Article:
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Getting VMware terminology straight

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How do switches, vSwitches and distributed vSwitches differ?

Source:  courtesy of VMware

In a VMware environment, switches bring the physical network to virtual machines (VMs), while standard virtual switches and distributed virtual switches enable a sophisticated virtual network topology between VMs, hosts and host clusters.

A network switch directs network traffic. Similarly, a virtual switch (vSwitch) carries VMs' traffic to the physical network and to other VMs.

Distributed vSwitches, which are also known as VMware vDS, enable more features than standard vSwitches, sometimes called VMware vSS. A standard vSwitch works within one ESX/ESXi host only. Distributed vSwitches allow different hosts to use the switch as long as they exist within the same host cluster. A distributed vSwitch extends its ports and management across all the servers in a cluster, supporting up to 500 hosts per distributed switch.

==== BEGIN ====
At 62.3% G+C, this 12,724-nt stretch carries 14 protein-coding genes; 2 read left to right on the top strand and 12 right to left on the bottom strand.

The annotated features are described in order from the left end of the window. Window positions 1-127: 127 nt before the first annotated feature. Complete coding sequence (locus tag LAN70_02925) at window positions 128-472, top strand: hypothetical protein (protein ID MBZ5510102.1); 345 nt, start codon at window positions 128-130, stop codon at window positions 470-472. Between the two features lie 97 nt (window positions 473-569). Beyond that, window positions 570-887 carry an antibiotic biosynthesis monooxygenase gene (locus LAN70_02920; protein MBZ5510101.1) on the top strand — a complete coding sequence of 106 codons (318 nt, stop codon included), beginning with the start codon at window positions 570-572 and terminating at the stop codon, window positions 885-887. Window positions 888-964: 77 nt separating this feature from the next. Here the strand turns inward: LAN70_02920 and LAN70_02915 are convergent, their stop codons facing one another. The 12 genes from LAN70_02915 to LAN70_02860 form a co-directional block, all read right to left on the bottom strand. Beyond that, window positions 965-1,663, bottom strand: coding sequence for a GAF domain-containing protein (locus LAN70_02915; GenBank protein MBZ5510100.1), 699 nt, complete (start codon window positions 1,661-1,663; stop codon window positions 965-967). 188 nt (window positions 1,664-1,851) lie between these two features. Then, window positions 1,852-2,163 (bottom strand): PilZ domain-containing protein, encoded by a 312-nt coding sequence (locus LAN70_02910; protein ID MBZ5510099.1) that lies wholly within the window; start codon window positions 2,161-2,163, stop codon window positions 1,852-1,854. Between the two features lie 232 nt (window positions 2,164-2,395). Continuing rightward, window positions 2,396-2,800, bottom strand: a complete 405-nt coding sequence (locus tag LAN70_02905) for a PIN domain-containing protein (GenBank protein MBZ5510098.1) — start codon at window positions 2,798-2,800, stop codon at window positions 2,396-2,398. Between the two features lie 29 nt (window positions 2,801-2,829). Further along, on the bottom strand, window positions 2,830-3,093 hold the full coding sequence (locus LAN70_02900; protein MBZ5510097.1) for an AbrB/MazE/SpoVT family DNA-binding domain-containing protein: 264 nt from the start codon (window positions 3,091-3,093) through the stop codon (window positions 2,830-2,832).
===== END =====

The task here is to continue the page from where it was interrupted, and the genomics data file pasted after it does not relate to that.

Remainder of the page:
Instead of making virtual networks more complicated with its additional options, the distributed vSwitch simplifies operations and helps catch configuration errors and increase network visibility.

Read more about VMware networking
How to set up a distributed vSwitch

Avoid downtime when converting from vSS to vDS

A look at new VMware networking features

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